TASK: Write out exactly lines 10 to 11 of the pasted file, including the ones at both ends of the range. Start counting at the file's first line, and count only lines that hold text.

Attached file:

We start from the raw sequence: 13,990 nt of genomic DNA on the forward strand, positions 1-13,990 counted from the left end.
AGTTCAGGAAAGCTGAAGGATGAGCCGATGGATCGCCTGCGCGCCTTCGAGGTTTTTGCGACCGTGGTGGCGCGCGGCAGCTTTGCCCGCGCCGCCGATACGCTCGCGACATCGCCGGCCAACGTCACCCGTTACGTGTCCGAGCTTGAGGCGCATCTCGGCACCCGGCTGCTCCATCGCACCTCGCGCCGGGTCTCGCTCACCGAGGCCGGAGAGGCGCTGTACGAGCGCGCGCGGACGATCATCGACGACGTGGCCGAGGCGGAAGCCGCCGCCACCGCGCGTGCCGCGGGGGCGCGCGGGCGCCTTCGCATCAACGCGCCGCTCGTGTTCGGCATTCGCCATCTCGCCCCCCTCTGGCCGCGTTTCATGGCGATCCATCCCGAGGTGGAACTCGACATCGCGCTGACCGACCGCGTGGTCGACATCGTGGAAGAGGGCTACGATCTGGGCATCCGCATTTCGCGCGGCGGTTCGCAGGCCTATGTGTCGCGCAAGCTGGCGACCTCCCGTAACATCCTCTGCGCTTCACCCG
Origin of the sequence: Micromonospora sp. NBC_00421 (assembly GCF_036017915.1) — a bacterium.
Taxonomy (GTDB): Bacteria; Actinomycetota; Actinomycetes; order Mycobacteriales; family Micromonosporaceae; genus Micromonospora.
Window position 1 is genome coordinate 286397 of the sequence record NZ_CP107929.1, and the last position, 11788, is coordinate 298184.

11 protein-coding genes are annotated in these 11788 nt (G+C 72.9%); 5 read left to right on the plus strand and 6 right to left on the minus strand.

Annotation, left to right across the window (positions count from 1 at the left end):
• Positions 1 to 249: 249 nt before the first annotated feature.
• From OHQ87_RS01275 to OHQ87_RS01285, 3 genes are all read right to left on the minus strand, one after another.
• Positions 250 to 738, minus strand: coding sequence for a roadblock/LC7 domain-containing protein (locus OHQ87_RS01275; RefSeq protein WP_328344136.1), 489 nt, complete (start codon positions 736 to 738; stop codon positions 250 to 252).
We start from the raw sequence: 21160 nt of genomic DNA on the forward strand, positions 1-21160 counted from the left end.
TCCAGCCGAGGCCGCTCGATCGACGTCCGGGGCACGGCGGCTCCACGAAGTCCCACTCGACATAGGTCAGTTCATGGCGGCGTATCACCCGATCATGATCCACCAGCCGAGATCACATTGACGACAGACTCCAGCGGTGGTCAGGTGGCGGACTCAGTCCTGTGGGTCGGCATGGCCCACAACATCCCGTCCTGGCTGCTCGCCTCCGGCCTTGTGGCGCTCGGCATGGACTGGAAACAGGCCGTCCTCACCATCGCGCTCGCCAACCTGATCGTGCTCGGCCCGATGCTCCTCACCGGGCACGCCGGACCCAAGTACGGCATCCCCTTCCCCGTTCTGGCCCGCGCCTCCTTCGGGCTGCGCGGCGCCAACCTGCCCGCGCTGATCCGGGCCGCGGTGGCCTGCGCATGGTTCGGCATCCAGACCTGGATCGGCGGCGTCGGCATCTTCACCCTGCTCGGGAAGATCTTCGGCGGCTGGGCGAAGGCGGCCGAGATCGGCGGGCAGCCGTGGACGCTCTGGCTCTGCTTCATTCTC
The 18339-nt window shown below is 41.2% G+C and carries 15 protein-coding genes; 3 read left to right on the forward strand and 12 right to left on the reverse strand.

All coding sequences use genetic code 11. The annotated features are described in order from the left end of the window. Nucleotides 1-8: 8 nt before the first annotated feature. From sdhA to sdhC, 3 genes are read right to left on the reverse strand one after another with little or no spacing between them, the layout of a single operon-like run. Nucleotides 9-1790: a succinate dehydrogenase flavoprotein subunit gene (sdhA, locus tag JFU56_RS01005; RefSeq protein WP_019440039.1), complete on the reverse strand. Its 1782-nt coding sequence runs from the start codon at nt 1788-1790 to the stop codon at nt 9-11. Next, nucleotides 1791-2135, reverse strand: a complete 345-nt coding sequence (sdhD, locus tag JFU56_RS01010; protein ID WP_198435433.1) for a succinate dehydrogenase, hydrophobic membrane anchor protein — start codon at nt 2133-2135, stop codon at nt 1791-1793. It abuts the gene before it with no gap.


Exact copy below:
• Positions 250 to 738, minus strand: coding sequence for a roadblock/LC7 domain-containing protein (locus OHQ87_RS01275; RefSeq protein WP_328344136.1), 489 nt, complete (start codon positions 736 to 738; stop codon positions 250 to 252).
We start from the raw sequence: 21160 nt of genomic DNA on the forward strand, positions 1-21160 counted from the left end.